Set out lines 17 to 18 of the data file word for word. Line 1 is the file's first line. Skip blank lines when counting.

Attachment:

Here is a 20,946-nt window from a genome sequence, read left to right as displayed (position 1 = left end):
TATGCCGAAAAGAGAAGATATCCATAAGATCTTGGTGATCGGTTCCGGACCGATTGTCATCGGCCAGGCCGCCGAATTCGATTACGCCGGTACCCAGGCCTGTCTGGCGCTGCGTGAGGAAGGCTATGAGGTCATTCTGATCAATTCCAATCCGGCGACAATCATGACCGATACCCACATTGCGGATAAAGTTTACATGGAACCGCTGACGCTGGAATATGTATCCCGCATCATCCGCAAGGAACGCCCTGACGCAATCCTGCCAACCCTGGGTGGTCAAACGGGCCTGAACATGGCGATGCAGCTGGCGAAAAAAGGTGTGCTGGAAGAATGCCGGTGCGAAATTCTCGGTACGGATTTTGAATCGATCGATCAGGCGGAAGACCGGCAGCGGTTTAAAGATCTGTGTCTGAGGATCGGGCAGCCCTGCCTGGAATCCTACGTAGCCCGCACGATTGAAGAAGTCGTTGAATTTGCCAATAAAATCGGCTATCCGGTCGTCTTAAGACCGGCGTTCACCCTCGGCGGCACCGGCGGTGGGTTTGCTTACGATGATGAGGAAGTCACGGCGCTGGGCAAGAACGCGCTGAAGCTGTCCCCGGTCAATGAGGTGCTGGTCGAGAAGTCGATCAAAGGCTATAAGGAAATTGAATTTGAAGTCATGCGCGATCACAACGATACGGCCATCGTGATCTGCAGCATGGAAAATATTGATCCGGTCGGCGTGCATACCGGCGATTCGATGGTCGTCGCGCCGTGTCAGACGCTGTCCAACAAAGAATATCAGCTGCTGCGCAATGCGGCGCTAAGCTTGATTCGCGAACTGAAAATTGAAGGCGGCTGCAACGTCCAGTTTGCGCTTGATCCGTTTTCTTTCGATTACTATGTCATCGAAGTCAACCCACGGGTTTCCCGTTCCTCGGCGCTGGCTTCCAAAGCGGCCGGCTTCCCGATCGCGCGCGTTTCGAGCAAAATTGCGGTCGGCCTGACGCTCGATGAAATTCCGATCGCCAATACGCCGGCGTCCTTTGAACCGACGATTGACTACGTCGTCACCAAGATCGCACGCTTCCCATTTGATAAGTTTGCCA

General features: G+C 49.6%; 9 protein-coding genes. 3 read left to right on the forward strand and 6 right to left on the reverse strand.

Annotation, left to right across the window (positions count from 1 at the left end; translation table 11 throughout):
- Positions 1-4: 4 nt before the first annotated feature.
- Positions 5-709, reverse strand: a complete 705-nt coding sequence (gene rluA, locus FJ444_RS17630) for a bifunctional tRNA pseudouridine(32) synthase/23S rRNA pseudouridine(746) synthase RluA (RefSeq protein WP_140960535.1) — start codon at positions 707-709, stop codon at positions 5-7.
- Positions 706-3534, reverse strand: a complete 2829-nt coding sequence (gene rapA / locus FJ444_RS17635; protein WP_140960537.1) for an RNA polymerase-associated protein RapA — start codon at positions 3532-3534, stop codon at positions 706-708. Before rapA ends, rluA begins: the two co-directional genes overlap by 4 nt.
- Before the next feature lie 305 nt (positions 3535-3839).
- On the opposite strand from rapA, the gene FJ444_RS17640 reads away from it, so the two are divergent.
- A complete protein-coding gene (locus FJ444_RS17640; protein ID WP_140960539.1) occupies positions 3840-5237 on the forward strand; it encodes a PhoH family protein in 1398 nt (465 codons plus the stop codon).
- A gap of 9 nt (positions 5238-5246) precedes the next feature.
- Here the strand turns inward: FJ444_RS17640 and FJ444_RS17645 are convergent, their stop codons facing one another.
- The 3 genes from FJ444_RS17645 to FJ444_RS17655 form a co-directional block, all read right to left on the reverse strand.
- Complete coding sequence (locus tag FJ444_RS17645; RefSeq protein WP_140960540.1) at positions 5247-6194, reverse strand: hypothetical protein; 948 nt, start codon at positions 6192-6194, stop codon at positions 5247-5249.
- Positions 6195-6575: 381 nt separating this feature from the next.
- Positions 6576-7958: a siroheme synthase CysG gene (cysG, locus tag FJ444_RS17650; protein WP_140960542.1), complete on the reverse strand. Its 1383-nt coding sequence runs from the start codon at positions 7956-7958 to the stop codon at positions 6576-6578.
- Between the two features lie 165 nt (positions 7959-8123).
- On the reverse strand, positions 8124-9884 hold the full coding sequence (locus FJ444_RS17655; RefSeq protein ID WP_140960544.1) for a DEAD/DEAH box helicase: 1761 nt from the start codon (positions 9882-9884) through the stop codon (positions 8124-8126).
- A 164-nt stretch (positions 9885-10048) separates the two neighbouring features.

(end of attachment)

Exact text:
- Between the two features lie 165 nt (positions 7959-8123).
- On the reverse strand, positions 8124-9884 hold the full coding sequence (locus FJ444_RS17655; RefSeq protein ID WP_140960544.1) for a DEAD/DEAH box helicase: 1761 nt from the start codon (positions 9882-9884) through the stop codon (positions 8124-8126).